Is there a time of year when our rational mind battles more with our intuition than at Easter? The Easter stories often make people turn away from faith. Their rational minds can’t accept something they see as supernatural mumbo-jumbo, so they toss out the whole enterprise. They don’t even give sacred intuition a chance.
So many things to puzzle through. An empty grave. Jesus appearing to people after he died. How, on earth, can we rationally deal with it all? We can’t, so I guess we have to float above the earth a little and open the sacred gift of our intuition.
The moderator of the United Church of Canada, Rev. Gary Paterson, addresses this in his Easter message. He refers to people in the Easter story who meet Jesus in some way after he has died, but they don’t recognize him. Mary thinks he’s a gardener, and other men spend an entire afternoon in conversation with him, but they see him as an ordinary Joe.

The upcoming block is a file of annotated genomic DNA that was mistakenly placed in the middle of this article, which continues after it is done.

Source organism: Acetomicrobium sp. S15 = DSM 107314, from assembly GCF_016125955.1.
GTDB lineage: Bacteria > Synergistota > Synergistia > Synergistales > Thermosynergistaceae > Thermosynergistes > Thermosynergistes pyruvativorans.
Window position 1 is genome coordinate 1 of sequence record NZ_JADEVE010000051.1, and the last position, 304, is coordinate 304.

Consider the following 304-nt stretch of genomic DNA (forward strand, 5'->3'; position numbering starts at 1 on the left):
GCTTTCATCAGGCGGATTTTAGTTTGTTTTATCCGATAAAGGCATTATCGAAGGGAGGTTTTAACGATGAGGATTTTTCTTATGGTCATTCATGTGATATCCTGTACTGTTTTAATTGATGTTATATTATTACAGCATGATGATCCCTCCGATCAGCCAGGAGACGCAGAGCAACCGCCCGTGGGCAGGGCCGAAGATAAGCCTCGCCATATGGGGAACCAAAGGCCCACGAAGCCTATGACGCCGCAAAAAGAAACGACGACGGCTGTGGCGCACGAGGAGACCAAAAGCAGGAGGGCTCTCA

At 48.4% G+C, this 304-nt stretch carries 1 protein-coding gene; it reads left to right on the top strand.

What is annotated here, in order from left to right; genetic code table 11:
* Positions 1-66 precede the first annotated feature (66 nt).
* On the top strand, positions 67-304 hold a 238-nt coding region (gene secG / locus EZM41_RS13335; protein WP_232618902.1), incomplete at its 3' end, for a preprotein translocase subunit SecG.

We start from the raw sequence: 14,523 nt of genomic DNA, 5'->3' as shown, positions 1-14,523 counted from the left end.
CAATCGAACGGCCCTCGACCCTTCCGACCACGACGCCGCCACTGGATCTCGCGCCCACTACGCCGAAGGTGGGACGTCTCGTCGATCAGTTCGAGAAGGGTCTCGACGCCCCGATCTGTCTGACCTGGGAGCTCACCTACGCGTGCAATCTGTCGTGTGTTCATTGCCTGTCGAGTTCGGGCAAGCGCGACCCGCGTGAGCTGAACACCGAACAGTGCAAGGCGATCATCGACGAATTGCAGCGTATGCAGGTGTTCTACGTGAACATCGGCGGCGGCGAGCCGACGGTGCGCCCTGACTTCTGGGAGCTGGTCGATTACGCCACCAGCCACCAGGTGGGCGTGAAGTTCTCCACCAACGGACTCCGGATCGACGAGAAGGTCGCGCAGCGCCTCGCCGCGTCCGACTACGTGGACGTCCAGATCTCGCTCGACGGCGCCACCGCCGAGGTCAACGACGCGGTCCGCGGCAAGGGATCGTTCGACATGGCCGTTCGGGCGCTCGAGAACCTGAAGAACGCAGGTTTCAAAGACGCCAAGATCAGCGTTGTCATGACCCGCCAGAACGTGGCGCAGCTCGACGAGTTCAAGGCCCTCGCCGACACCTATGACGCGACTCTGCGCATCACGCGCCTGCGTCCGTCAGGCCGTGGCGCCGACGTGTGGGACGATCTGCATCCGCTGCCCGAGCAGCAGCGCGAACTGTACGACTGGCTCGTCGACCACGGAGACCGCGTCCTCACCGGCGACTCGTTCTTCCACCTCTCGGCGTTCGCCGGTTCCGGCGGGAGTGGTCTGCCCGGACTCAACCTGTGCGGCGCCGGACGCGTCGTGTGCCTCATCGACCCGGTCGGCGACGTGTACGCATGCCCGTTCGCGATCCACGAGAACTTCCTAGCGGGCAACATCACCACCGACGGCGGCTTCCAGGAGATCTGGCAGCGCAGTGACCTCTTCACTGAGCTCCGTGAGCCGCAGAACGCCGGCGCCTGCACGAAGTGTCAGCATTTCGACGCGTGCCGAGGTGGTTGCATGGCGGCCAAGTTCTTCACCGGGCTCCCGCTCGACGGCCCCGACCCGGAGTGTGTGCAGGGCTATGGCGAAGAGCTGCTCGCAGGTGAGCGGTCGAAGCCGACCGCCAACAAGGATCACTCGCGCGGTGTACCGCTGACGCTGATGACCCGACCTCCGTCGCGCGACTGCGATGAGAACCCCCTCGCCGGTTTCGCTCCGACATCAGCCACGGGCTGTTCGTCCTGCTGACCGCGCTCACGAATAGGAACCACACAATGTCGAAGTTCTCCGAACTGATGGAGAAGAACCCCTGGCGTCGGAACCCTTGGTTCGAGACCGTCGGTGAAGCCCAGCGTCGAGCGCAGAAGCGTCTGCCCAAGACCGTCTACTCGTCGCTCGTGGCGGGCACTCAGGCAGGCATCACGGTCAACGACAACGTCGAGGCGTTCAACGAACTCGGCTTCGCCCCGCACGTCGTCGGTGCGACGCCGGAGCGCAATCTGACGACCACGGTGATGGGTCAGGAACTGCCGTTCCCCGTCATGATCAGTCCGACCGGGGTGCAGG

It’s a recurring theme, this unrecognized Jesus. Only later, when these people share sacred moments with him, do they see things differently.
Rev. Paterson suggests that perhaps we can choose to use “resurrection glasses” to see the ordinary events, and all those ordinary people, in our lives through the lens of sacred intuition gifts. Without them, we see gardeners and ordinary Joes; with them, we see the sacred in everyone.
The resurrection glasses are readily available to us, we just have to choose to put them on. Just for fun, try putting on those resurrection glasses this Easter, and see what gifts your sacred intuition brings to you.